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Re: [linux-lvm] Snapshot weirdness

Is disk to disk to tape cost effective compared to disk to disk?

I don't mean to assert that disk to disk to tape is more or less
expensive than disk to disk, but it seems worth comparing.

I'm thinking disk to disk to tape'd be faster in some sense than disk to
tape, in fact that's what we use here at UCI for a lot of our backups,
but if you're starting over from scratch, how about comparing the cost
of something like:

1) A bunch of opterons with RAID 5 volumes built via md, tacked together
with Ibrix, or perhaps just a bunch of gnbd's md'd together into a huge

2) One of those many rsync front-ends that stores only one copy of a
given file?  backuppc seems to have the most sophisticated user
interface, but honorable mention goes to rdiff-backup for using rdiff
(binary diff based on the rsync algorithm) and reverse deltas (which
ISTR was the big plus of CVS over prior source code control systems, so
the diff'ing gets deeper as you go back in time, not forward in time,
and since you're more likely to need contemporary files...).

Before you decide that the hashing involved in rsync would cause too
many collisions, bear in mind that with a sufficiently strong hash, you
can have a lower probability of a collision than the probability of a
tape failure...

On Thu, 2005-11-03 at 15:53 -0800, kelsey hudson wrote:
> Hello.
> I'm building a disk-to-disk-to-tape backup appliance here, and decided 
> that for maximum flexibility I'd use LVM2 (mainly because of its 
> snapshot feature and the ability to hot-add disks and extend volumes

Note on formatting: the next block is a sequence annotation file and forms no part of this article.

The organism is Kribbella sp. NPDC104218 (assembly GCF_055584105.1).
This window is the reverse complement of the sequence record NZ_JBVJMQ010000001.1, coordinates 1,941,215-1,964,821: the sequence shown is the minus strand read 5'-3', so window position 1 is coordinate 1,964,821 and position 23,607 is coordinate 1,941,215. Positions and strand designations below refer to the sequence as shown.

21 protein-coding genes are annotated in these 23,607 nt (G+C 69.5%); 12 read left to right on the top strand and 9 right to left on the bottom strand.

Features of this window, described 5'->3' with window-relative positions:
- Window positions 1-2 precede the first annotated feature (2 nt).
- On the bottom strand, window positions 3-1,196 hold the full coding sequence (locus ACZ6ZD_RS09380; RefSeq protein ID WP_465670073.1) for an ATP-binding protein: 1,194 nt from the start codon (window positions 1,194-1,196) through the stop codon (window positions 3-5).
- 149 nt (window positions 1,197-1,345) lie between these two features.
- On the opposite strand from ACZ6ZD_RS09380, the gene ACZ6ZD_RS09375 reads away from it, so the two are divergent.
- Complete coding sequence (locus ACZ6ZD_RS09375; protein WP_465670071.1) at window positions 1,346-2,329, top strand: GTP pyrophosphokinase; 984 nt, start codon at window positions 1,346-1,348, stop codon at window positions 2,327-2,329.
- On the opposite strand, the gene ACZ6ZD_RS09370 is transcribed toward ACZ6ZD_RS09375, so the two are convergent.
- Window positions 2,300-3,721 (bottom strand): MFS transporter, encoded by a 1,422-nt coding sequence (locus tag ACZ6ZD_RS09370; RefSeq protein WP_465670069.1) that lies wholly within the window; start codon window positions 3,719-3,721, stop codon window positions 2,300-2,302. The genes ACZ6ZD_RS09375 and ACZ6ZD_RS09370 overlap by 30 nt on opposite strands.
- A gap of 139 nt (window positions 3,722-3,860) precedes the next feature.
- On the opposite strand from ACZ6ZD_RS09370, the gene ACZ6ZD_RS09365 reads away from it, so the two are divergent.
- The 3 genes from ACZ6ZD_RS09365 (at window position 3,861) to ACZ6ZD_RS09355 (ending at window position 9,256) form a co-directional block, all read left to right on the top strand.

> seamlessly. Good stuff.)
> Anyhow, I have a 600GB primary physical volume configured with a single 
> logical volume utilizing 99% of the extents. I have the system set to 
> take a snapshot every night so there's always a live copy of the data 
> available for backup. Three such snapshots are used in rotation (the 
> oldest snapshot is deleted and recreated as the newest); each occupy 25 
> extents. The problem is, after some time, I'll have a bunch of errors 
> regarding the snapshot volumes spewed to the system logs and console. If 
> I subsequently try and read from the filesystem, the kernel shuts the 
> filesystem down (XFS feature).
> This makes it rather inconvenient to back up a snapshot -- if I can't 
> read it, it doesn't do me much good to have it. I'm basically using the 
> snapshots read-only, and the filesystems are mounted as such, as well.
> So, can anyone shed some insight on why I have self-corrupting 
> filesystems on my snapshot volumes?
> Thanks in advance.
> -Kelsey
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